On a night where it seemed like the top two contenders, Patrick Chan and Yuzuru Hanyu, tried valiantly to give the gold medal away, it was eventually Hanyu who was crowned Olympic champion in men's figure skating. Usually, gold medals mean an athlete going above and beyond, delivering a once-in-a-lifetime performance (see: Douglas, Gabby). That did not happen on Friday.
Instead we were treated to a bobble-fest. Here's how it went down:
Going into the free skate, Japan's Hanyu had a 3.93-point lead over Canada's Chan thanks to his splendid and record-breaking short program. That is not insurmountable. But that's big enough of a cushion that if Hanyu skated cleanly, there would be nothing Chan could do no matter how well he skated.
We've kind of gone over scoring a bit now. If you're down with scoring, scroll down to the next section. If you're still here, the most important thing you need to know is that free skates are comprised of a component score (comprised mostly choreography, artistry, skating skills) and a technical score. The latter part is the tricky thing.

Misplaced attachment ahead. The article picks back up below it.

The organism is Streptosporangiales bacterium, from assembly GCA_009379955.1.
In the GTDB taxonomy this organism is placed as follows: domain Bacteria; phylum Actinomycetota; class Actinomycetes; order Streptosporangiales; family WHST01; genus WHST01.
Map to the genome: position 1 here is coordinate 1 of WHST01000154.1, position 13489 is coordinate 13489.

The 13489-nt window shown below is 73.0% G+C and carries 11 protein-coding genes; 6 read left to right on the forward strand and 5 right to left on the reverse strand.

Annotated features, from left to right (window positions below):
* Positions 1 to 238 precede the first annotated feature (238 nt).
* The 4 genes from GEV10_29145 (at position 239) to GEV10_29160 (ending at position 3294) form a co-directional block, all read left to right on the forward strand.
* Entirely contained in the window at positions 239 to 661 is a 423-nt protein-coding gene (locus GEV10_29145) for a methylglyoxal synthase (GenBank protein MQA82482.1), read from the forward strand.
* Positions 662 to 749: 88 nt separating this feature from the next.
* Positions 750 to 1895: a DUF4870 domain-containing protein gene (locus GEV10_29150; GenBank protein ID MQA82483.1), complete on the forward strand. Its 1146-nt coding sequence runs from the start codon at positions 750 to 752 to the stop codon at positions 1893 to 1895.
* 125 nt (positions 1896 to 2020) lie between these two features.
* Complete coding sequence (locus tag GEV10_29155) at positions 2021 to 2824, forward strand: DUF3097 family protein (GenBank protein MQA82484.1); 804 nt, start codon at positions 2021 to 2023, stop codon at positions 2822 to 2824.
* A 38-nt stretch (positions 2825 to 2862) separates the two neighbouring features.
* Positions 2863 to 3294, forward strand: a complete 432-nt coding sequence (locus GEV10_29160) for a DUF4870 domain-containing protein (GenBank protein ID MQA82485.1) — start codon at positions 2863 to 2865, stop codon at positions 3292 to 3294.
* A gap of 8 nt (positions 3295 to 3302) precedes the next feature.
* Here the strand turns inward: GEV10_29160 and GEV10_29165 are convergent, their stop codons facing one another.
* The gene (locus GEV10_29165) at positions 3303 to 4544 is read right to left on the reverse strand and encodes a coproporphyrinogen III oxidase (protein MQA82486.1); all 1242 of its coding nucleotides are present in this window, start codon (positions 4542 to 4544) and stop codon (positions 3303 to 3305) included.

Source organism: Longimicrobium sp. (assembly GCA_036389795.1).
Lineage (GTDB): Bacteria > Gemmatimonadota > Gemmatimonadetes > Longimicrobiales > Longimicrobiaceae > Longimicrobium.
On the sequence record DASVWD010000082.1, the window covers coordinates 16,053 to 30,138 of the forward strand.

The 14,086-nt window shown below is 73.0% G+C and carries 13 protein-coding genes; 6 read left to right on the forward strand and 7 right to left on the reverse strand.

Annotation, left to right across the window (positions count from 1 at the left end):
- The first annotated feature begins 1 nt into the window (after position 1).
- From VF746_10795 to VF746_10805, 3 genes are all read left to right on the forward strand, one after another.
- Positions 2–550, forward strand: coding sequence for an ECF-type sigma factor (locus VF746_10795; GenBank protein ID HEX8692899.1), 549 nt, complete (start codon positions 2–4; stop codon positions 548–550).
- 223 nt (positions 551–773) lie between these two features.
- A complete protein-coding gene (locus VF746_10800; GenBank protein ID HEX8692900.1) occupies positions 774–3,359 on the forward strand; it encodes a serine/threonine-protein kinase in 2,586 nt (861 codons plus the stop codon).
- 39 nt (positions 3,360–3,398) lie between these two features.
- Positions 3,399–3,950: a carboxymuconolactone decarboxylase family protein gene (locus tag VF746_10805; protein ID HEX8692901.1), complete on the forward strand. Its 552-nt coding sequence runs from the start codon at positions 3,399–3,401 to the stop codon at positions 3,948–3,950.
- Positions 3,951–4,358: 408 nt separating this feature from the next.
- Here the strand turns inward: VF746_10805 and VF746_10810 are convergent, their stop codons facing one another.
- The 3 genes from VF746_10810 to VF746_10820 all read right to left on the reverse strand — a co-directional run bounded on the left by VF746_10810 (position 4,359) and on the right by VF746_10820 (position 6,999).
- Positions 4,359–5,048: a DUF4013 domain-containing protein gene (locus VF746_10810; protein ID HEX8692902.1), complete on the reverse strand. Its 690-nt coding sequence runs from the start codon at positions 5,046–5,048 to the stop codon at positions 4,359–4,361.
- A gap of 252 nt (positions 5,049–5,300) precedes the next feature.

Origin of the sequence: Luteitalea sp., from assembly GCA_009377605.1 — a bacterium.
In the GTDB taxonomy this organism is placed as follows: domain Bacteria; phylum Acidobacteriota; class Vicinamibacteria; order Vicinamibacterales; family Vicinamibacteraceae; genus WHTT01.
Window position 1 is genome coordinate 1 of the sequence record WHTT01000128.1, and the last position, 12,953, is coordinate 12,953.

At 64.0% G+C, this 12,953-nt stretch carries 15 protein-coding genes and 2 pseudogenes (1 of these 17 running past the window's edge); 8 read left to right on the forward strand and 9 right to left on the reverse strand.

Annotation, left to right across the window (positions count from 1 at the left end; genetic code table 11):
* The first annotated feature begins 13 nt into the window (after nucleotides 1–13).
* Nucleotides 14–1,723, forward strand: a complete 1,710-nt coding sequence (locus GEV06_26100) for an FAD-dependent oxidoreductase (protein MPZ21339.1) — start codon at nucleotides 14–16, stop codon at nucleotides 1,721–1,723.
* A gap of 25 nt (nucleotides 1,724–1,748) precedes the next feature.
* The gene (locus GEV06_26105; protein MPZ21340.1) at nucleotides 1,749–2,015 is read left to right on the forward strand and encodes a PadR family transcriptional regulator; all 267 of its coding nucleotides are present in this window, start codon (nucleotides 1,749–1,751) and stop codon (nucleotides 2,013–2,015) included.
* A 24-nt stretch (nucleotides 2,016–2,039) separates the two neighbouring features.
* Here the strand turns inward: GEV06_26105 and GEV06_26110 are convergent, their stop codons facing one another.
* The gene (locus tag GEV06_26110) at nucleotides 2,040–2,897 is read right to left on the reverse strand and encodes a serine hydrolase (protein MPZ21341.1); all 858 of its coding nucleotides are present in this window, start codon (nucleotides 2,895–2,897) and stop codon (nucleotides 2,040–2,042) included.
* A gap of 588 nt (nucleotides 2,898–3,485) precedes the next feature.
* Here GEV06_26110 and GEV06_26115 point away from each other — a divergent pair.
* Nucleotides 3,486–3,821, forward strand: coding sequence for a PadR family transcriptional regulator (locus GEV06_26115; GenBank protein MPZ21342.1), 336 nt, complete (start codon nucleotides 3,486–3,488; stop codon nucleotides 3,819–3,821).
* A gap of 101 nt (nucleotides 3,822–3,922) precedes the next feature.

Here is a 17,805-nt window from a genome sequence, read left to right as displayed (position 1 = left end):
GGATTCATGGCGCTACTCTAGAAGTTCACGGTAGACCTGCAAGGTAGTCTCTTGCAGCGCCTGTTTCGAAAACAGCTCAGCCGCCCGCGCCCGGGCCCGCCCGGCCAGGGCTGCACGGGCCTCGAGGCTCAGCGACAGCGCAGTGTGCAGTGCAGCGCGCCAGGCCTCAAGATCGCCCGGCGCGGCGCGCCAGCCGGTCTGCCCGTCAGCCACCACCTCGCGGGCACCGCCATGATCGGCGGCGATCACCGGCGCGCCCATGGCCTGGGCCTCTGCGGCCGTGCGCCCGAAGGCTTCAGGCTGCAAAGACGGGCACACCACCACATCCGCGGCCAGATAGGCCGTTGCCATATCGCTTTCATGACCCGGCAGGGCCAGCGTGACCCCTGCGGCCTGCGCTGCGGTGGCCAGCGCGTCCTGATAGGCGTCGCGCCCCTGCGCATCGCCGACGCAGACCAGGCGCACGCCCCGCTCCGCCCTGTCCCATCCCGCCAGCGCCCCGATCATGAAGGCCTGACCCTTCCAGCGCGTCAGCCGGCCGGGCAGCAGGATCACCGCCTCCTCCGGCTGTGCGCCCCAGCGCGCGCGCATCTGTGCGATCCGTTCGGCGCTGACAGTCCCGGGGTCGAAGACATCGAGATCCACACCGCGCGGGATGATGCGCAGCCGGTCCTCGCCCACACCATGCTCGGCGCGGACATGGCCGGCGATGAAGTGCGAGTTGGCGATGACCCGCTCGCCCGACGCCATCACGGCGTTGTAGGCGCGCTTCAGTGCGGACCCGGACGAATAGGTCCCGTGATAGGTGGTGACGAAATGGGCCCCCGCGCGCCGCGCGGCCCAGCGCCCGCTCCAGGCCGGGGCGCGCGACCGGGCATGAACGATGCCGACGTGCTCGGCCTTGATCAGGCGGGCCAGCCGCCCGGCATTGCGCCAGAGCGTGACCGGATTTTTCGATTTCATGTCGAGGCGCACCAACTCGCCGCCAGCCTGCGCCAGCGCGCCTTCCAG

The technical score of free skates are made up of 13 elements — a combination of spins, jumps, and combination jumps that all carry a base value. Skaters want to do every single one of those elements beautifully because judges have the power to penalize and take away points or reward skaters and add bonus points based on how well (for jumps skater get scored on the jump, the entry going into the jump, the speed, height, etc.) or how bad they performed those elements. These are called Grade of Execution scores and are capped at -3 and +3. Now, let's move on to Hanyu's performance.